Tuesday, July 28, 2009

Cumin Herb - Member Of The Carrot Family!

Happy Tuesday from our Florida Herb House!

It is a cloudy humid day with chance of rain all day here in Daytona Beach, Fl. Today we have picked Cumin as a blog topic for our spice of the month. One of our top selling herbs for the month of July is our Cumin seeds and powder. We have moved about 39 Lbs of cumin this month and climbing. We think summer brings a higher acquisition rate for cumin than in other seasons.
Cumin has been compared to that of Turmeric and Caraway for its aromatic and flavor qualities. The similarity ends there. Cumin seed is handpicked & dried before use, it grows on a delicate plant, similar to fennel. Tumeric on the other hand is a dried rhizome. The plant bears a similarity to ginger. Tumeric is boiled to intensify the yellow colour , then it is dried and powdered. Cumin is a relative of fennel and caraway but has a slightly bitter taste, and is often seen in curries and Mexican dishes, but also in some cheeses and as an herb in some digestive schnapps.
Our organic certified cumin seeds and cumin powder comes direct from premium growers in Turkey. The technical name for Cumin is Cuminum cyminum. Cuminum cyminum, Should not be confused with black cumin, the Chinese medicinal herb, or sweet cumin, better known as fennel, or caraway. Cumin is the seed of a small plant in the carrot family. Pungent, sharp, and slightly sweet, the greenish brown powder of this herb is an essential ingredient in Mexican cuisine.
Cumin is a great source for iron! Cumin seeds have traditionally been noted also as beneficial to the digestive system, and scientific research is beginning to bear out cumin's age-old reputation. Research has shown that cumin may stimulate the secretion of pancreatic enzymes, compounds necessary for proper digestion and nutrient assimilation.
Ground cumin should be kept in an air-tight container. Add to cooking in moderation; the pungency of cumin can overwhelm other flavors in a dish. Be forewarned that cumin stimulates the appetite and may increase lactation in nursing mothers.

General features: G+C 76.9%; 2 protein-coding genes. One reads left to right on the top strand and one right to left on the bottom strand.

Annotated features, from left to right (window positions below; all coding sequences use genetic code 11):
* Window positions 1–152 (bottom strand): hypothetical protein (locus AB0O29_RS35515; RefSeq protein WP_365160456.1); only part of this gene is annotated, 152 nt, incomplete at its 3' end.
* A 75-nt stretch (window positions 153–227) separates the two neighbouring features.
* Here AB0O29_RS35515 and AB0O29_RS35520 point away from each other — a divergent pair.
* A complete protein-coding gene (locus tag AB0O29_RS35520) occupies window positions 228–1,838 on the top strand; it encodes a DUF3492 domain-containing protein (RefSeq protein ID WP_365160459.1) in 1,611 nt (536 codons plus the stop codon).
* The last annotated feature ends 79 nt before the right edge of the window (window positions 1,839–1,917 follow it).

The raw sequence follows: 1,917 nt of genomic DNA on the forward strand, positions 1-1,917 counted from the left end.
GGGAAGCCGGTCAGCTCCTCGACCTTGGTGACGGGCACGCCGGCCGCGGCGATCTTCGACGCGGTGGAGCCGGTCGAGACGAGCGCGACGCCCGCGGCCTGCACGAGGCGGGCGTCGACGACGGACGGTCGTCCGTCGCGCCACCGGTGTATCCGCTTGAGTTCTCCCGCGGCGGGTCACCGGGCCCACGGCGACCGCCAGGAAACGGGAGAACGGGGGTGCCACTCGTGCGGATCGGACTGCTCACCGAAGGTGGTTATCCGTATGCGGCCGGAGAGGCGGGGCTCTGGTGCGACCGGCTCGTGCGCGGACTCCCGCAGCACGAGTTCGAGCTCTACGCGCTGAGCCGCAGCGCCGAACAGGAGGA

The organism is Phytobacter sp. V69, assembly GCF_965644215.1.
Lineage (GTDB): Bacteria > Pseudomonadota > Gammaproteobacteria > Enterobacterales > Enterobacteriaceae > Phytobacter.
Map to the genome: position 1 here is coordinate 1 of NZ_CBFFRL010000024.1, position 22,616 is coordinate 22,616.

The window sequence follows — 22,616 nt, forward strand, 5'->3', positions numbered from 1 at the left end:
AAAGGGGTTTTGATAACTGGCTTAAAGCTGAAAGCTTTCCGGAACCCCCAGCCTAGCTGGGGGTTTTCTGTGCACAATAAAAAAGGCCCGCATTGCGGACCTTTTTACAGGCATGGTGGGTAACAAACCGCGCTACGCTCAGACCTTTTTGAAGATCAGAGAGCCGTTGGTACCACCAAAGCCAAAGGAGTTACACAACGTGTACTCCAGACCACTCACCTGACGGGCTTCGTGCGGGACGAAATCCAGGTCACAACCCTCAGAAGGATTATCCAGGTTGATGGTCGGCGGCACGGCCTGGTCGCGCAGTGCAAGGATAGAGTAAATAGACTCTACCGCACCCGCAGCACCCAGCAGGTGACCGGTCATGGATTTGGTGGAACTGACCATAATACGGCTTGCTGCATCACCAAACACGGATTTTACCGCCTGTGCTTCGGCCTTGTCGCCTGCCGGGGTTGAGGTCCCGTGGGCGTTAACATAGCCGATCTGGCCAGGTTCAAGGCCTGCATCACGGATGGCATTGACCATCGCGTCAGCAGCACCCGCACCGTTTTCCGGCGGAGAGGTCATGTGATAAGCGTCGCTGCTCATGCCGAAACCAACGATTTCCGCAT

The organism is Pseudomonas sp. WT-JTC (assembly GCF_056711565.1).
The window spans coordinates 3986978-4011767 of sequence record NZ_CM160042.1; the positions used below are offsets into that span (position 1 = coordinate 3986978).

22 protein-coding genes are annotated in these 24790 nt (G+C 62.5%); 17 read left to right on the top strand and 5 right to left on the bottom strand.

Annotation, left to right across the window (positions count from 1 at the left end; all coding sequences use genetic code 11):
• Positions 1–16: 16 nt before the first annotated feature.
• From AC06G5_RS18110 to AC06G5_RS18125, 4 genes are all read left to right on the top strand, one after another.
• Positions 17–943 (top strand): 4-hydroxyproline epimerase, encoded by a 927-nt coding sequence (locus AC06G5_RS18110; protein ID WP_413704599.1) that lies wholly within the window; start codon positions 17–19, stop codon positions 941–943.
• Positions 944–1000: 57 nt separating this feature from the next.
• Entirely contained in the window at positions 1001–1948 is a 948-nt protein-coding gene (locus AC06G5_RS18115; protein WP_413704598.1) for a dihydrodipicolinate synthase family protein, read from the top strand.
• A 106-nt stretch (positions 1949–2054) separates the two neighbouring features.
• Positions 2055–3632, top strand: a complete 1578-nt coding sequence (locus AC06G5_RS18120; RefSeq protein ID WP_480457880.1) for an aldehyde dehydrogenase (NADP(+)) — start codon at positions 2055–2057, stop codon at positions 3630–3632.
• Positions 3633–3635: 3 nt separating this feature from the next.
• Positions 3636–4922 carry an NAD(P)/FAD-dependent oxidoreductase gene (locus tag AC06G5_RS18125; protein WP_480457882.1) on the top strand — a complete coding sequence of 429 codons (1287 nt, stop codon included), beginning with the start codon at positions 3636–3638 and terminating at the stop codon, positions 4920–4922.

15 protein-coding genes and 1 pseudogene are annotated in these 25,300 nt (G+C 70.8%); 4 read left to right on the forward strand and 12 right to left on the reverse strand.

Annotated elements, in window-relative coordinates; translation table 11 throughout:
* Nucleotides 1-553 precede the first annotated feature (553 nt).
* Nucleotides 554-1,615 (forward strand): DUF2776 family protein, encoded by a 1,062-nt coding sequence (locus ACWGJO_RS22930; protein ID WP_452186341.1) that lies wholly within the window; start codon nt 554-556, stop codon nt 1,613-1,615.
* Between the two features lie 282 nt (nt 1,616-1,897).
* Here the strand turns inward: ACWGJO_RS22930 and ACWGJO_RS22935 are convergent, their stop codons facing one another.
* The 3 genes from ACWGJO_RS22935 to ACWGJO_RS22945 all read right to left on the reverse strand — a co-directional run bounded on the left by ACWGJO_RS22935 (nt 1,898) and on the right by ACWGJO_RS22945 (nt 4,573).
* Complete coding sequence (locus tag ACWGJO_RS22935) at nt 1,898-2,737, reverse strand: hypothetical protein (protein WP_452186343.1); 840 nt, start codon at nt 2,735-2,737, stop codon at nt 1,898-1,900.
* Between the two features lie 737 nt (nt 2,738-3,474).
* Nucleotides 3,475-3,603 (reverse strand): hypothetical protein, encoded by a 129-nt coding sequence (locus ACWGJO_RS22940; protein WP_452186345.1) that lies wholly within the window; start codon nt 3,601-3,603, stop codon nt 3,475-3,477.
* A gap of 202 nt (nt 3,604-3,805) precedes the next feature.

All in all when using cumin from www.FloridaHerbHouse.com and www.SharpWebLabs.com remember that our herbs are pure and natural and when noted "Certified Organic" which means you get the best unrefined herbs ever. Cumin should be used in small amounts as when used excessively can overpower other herbs. Enjoy a cup of cumin and honey tea today! Below is our favorite cumin chili recipe that must be tried with our organic cumin!

1 1/2 tablespoons cooking oil
1 onion, chopped
1 green bell pepper, chopped
3 cloves garlic, minced
1 1/2 pounds ground beef
3 1/3 cups canned whole tomatoes with their juice (one 28-ounce can), broken up
2 tablespoons tomato paste
1 tablespoon ground cumin
1 teaspoon dried oregano
1 teaspoon salt
1/4 teaspoon fresh-ground black pepper
1 1/3 cups drained and rinsed canned pinto or kidney beans (one 15-ounce can)

In a large saucepan, heat the oil over moderately low heat. Add the onion, bell pepper, and garlic and cook, stirring, until the vegetables start to soften, about 10 minutes. Increase the heat to moderate. Add the ground beef and cook, stirring, until the meat is no longer pink, about 5 minutes.
Stir in the tomatoes, tomato paste, cumin, oregano, salt, and black pepper and bring to a simmer. Reduce the heat and simmer, partially covered, for 10 minutes. Add the beans and simmer, partially covered, until the vegetables are tender and the chili thickened, about 5 minutes longer.

Stephen C. Sharp